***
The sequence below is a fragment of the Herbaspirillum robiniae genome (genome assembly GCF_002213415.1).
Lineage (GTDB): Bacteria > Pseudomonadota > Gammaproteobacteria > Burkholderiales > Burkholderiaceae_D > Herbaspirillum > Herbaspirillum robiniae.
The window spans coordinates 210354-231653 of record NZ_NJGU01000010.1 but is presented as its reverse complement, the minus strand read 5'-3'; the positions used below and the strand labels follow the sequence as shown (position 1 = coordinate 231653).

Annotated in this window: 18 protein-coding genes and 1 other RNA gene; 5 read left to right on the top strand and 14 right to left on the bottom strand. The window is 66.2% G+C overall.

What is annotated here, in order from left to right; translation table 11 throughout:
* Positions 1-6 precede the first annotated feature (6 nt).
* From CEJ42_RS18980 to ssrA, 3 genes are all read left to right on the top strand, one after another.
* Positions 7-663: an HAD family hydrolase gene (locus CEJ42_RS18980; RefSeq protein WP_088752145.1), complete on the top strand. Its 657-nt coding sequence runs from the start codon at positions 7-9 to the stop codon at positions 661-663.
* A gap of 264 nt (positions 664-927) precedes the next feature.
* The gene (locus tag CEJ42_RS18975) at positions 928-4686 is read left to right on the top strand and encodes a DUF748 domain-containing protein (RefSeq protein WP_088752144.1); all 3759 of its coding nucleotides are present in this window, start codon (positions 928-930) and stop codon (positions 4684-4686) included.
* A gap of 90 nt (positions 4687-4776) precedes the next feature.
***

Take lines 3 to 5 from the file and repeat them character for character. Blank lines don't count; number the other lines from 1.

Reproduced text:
The window spans coordinates 210354-231653 of record NZ_NJGU01000010.1 but is presented as its reverse complement, the minus strand read 5'-3'; the positions used below and the strand labels follow the sequence as shown (position 1 = coordinate 231653).

Annotated in this window: 18 protein-coding genes and 1 other RNA gene; 5 read left to right on the top strand and 14 right to left on the bottom strand. The window is 66.2% G+C overall.

What is annotated here, in order from left to right; translation table 11 throughout: